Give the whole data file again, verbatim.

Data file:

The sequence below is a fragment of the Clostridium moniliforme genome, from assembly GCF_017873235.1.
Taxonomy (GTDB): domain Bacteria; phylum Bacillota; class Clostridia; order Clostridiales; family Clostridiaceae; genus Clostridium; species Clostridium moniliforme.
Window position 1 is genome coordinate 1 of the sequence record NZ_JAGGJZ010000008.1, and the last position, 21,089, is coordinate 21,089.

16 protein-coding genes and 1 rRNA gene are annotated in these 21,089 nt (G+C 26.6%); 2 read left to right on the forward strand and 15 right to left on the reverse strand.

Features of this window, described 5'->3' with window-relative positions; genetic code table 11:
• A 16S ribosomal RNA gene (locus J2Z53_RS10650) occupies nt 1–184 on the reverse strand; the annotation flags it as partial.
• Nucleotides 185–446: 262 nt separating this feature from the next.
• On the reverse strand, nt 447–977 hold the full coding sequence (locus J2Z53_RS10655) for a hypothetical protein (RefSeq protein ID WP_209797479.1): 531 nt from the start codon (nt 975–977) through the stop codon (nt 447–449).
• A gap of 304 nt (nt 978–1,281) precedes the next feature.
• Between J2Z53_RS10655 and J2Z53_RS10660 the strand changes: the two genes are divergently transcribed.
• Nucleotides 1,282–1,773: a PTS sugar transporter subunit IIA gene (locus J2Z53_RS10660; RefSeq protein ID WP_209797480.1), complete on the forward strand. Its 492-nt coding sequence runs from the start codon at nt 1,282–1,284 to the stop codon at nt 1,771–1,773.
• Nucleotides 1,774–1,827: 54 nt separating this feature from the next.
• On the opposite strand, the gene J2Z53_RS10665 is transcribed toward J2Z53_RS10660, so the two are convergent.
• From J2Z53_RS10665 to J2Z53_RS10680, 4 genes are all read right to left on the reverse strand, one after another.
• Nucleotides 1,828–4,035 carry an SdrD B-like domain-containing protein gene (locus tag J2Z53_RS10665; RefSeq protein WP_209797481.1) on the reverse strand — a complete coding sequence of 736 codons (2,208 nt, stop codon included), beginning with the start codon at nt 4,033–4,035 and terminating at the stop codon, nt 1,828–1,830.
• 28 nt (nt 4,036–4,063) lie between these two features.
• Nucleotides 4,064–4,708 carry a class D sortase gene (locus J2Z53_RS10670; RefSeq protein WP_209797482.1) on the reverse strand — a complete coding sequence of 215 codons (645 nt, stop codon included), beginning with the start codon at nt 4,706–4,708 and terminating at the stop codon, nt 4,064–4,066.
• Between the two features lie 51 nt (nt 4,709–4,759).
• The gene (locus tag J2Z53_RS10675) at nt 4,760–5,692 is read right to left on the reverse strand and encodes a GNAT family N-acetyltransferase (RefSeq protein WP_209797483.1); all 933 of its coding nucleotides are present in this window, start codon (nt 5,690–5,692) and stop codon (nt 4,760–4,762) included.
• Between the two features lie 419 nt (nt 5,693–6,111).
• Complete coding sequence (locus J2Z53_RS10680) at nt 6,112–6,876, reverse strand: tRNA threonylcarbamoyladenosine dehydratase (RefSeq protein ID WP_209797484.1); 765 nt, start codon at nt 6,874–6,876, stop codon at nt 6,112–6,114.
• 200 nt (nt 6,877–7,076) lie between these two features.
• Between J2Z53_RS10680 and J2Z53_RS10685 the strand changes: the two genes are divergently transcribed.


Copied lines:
The sequence below is a fragment of the Clostridium moniliforme genome, from assembly GCF_017873235.1.
Taxonomy (GTDB): domain Bacteria; phylum Bacillota; class Clostridia; order Clostridiales; family Clostridiaceae; genus Clostridium; species Clostridium moniliforme.
Window position 1 is genome coordinate 1 of the sequence record NZ_JAGGJZ010000008.1, and the last position, 21,089, is coordinate 21,089.

16 protein-coding genes and 1 rRNA gene are annotated in these 21,089 nt (G+C 26.6%); 2 read left to right on the forward strand and 15 right to left on the reverse strand.

Features of this window, described 5'->3' with window-relative positions; genetic code table 11:
• A 16S ribosomal RNA gene (locus J2Z53_RS10650) occupies nt 1–184 on the reverse strand; the annotation flags it as partial.
• Nucleotides 185–446: 262 nt separating this feature from the next.
• On the reverse strand, nt 447–977 hold the full coding sequence (locus J2Z53_RS10655) for a hypothetical protein (RefSeq protein ID WP_209797479.1): 531 nt from the start codon (nt 975–977) through the stop codon (nt 447–449).
• A gap of 304 nt (nt 978–1,281) precedes the next feature.
• Between J2Z53_RS10655 and J2Z53_RS10660 the strand changes: the two genes are divergently transcribed.
• Nucleotides 1,282–1,773: a PTS sugar transporter subunit IIA gene (locus J2Z53_RS10660; RefSeq protein ID WP_209797480.1), complete on the forward strand. Its 492-nt coding sequence runs from the start codon at nt 1,282–1,284 to the stop codon at nt 1,771–1,773.
• Nucleotides 1,774–1,827: 54 nt separating this feature from the next.
• On the opposite strand, the gene J2Z53_RS10665 is transcribed toward J2Z53_RS10660, so the two are convergent.
• From J2Z53_RS10665 to J2Z53_RS10680, 4 genes are all read right to left on the reverse strand, one after another.
• Nucleotides 1,828–4,035 carry an SdrD B-like domain-containing protein gene (locus tag J2Z53_RS10665; RefSeq protein WP_209797481.1) on the reverse strand — a complete coding sequence of 736 codons (2,208 nt, stop codon included), beginning with the start codon at nt 4,033–4,035 and terminating at the stop codon, nt 1,828–1,830.
• 28 nt (nt 4,036–4,063) lie between these two features.
• Nucleotides 4,064–4,708 carry a class D sortase gene (locus J2Z53_RS10670; RefSeq protein WP_209797482.1) on the reverse strand — a complete coding sequence of 215 codons (645 nt, stop codon included), beginning with the start codon at nt 4,706–4,708 and terminating at the stop codon, nt 4,064–4,066.
• Between the two features lie 51 nt (nt 4,709–4,759).
• The gene (locus tag J2Z53_RS10675) at nt 4,760–5,692 is read right to left on the reverse strand and encodes a GNAT family N-acetyltransferase (RefSeq protein WP_209797483.1); all 933 of its coding nucleotides are present in this window, start codon (nt 5,690–5,692) and stop codon (nt 4,760–4,762) included.
• Between the two features lie 419 nt (nt 5,693–6,111).
• Complete coding sequence (locus J2Z53_RS10680) at nt 6,112–6,876, reverse strand: tRNA threonylcarbamoyladenosine dehydratase (RefSeq protein ID WP_209797484.1); 765 nt, start codon at nt 6,874–6,876, stop codon at nt 6,112–6,114.
• 200 nt (nt 6,877–7,076) lie between these two features.
• Between J2Z53_RS10680 and J2Z53_RS10685 the strand changes: the two genes are divergently transcribed.